Breaking News Stories
Covering Specific Victim Populations
Other Considerations
Special Challenges in Reporting
Special Challenges in Reporting
High Impact Stories
Working With Service Providers
Creating Ethics Policy
Victims Right to Privacy
Self Care for Journalists
Resources and Promising Practices
Glossary and Endnotes

Link to A News Media Guide for Victim Service Providers
Link to Crime Victim Outreach Tip Sheets



Guidelines for Feature Stories

Page Index
a. Requesting story
i. By letter
ii. By enlisting trusted emissaries
b. Anniversary stories
c. Continuing mystery
d. Personal profile
e. The journalist as betrayer
f. The accountability of the freelancer
g. An appropriate role for experts
h. Identifying reliable experts
i. The "poster child" problem

Reporter Guidelines for Act II (Feature) Stories

The dynamics of Act II features differ significantly from Act I stories. Breaking news often asks rookie reporters with little or no specific training in interviewing victims to gather information quickly to meet a deadline. In contrast, the Act II feature typically involves allowing seasoned reporters to spend significant time producing carefully crafted articles or mini-documentaries, in collaboration with one or more editors, as well as photographers, videographers, and illustrators. Allowing experienced journalists to work on stories with longer or more flexible deadlines usually means that the resulting stories result in fewer problems for victims than Act I stories do.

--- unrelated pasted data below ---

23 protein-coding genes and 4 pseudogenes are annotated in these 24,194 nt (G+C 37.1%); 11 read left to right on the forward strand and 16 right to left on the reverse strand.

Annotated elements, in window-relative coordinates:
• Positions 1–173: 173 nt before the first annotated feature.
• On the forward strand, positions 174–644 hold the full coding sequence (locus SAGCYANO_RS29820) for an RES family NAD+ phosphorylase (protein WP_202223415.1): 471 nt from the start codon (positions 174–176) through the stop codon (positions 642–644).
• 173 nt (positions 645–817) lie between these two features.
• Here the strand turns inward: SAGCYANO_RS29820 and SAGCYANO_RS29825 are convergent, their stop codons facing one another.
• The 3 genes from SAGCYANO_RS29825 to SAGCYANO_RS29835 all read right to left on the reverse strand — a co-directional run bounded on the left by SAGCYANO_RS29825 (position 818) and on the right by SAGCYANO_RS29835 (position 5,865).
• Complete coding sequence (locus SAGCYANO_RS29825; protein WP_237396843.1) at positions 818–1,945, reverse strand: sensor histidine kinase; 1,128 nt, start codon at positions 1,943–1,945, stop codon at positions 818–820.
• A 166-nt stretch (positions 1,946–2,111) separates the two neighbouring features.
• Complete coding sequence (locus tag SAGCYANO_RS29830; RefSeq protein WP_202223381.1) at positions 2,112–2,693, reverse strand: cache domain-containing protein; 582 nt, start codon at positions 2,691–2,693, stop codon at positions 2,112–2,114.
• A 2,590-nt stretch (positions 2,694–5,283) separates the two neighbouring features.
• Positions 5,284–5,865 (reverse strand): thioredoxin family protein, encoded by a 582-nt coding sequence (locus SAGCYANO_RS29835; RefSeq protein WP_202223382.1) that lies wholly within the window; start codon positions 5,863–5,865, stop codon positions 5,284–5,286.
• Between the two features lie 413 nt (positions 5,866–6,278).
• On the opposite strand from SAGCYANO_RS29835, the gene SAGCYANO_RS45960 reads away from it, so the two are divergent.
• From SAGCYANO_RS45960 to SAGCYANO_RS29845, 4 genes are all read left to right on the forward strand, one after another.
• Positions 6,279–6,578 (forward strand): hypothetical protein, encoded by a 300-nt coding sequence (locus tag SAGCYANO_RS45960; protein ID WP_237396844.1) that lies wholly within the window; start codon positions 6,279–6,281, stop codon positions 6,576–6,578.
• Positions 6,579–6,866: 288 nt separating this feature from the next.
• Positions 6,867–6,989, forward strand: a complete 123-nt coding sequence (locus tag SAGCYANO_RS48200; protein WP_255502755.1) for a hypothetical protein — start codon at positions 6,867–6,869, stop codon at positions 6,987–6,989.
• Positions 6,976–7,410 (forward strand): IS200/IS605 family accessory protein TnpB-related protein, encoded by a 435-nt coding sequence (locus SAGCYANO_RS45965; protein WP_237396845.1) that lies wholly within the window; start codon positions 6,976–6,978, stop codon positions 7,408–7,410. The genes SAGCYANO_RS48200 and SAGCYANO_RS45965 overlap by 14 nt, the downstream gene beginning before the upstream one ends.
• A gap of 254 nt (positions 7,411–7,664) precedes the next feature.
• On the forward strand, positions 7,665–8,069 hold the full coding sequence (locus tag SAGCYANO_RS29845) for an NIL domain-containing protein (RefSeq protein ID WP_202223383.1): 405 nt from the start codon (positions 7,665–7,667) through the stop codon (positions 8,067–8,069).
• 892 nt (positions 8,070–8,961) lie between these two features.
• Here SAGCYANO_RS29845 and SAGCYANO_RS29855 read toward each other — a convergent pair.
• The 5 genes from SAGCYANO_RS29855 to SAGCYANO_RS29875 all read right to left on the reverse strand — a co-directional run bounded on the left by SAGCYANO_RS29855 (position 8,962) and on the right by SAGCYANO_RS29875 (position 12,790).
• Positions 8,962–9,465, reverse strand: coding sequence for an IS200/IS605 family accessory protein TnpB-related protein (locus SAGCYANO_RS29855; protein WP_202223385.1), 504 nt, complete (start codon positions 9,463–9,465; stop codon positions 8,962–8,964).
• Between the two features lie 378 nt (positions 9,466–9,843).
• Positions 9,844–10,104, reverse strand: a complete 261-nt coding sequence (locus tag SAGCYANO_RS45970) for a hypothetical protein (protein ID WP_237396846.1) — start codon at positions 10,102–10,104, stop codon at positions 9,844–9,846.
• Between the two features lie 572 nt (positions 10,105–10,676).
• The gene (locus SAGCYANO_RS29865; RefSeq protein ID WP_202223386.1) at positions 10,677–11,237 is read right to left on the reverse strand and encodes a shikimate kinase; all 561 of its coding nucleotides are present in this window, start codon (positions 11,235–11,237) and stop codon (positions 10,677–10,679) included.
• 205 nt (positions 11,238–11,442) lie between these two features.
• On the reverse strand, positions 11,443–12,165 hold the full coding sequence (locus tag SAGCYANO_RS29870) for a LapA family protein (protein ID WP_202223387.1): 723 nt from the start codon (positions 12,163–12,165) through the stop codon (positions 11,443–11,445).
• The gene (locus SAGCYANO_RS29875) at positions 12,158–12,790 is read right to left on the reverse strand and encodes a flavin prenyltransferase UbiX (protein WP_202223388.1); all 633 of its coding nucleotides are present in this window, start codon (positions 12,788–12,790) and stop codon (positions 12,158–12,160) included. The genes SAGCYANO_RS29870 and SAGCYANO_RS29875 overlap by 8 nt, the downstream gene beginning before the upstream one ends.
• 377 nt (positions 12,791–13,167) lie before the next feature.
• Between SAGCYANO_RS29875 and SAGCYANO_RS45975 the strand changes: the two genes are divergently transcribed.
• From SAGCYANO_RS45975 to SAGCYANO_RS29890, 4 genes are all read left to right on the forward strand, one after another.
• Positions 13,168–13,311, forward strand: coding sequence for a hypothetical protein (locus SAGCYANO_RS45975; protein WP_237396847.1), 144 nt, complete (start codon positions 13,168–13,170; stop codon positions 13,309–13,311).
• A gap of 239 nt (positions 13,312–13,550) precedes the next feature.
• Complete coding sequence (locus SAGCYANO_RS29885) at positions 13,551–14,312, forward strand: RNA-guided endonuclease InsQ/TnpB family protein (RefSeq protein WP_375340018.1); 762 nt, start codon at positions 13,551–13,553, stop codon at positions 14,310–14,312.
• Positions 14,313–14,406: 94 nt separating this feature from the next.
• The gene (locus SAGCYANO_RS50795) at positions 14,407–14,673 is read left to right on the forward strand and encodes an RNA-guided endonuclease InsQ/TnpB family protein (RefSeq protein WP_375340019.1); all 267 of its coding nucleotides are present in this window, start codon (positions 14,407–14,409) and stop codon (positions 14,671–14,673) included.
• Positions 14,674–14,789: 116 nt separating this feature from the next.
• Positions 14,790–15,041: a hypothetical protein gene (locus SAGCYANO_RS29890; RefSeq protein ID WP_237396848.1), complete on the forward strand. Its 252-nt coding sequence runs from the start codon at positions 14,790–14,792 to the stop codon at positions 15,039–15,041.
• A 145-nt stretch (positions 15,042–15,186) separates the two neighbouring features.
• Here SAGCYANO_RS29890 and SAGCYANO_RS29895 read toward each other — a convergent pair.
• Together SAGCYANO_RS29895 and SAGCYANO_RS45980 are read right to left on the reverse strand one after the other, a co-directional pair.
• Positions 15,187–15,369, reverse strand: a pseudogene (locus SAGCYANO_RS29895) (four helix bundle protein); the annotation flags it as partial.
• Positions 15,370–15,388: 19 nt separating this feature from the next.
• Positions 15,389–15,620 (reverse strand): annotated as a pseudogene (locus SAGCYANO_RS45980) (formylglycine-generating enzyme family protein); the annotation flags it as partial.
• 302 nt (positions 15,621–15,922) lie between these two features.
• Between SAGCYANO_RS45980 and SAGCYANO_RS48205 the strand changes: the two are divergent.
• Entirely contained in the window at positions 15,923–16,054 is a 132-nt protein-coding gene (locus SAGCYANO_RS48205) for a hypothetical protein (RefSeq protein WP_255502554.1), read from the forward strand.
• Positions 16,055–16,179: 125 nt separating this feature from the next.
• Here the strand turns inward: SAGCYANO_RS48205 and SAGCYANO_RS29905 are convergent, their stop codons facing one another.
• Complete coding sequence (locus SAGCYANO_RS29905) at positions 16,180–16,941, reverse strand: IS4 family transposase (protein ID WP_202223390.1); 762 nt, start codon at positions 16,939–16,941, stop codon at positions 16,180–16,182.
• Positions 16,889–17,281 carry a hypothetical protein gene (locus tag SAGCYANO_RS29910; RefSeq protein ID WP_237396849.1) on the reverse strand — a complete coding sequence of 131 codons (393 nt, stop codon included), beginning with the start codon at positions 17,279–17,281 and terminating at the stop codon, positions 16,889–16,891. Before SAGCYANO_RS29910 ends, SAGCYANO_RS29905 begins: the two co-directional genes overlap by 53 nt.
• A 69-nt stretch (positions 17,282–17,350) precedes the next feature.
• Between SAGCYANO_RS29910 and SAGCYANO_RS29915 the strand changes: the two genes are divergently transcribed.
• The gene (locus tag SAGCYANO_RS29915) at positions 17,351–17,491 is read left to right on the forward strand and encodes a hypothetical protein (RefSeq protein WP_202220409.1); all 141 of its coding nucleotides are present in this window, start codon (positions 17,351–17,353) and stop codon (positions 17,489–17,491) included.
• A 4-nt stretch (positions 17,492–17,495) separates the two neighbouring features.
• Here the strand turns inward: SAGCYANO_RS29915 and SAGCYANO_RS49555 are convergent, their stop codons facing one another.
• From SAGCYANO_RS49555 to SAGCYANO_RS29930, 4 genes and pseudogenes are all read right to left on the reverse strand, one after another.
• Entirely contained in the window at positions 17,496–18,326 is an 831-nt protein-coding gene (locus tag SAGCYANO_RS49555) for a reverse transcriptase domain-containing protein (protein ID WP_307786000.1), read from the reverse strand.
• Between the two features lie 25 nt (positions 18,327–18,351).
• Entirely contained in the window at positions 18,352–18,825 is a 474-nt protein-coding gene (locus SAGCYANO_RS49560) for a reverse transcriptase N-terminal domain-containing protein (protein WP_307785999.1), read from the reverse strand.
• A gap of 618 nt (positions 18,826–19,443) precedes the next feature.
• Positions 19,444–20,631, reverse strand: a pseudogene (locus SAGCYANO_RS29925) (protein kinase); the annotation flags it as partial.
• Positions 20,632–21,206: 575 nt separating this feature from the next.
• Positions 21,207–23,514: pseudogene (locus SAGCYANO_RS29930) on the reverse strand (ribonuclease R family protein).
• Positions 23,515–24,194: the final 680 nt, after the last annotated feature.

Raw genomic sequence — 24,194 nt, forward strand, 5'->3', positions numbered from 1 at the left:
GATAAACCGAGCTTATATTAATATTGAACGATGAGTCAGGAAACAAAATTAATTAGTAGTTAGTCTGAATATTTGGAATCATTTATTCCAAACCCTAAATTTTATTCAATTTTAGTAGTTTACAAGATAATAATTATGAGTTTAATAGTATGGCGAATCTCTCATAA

Reporters assigned to Act II stories would be well advised to read the guidelines for Act I stories since many tips and techniques apply to both. Asking for the interview, however, differs with Act II stories because reporters enjoy more opportunities and have a longer lead time during which they can try to persuade victims to speak. With an Act II story, journalists can ask for the interview—

While much of the advice on Act I stories still applies to Act II stories, there are special dynamics related to three of the most common kinds of Act II stories (the anniversary story, the continuing mystery, and the personal profile).



Although the Act II story allows reporters more time to do a good job on their stories, there are potential pitfalls:

Perhaps most difficult of all is when a reporter has to explain that a story has been cancelled or that the victim’s contribution to the story was eliminated, particularly if other victim stories will still be published. The reality is that editors may pick one victim story over another because one story is more dramatic or the victim is more photogenic. Such decisions, of course, can insult and upset victims, especially if they have already told family and friends that they have been interviewed.


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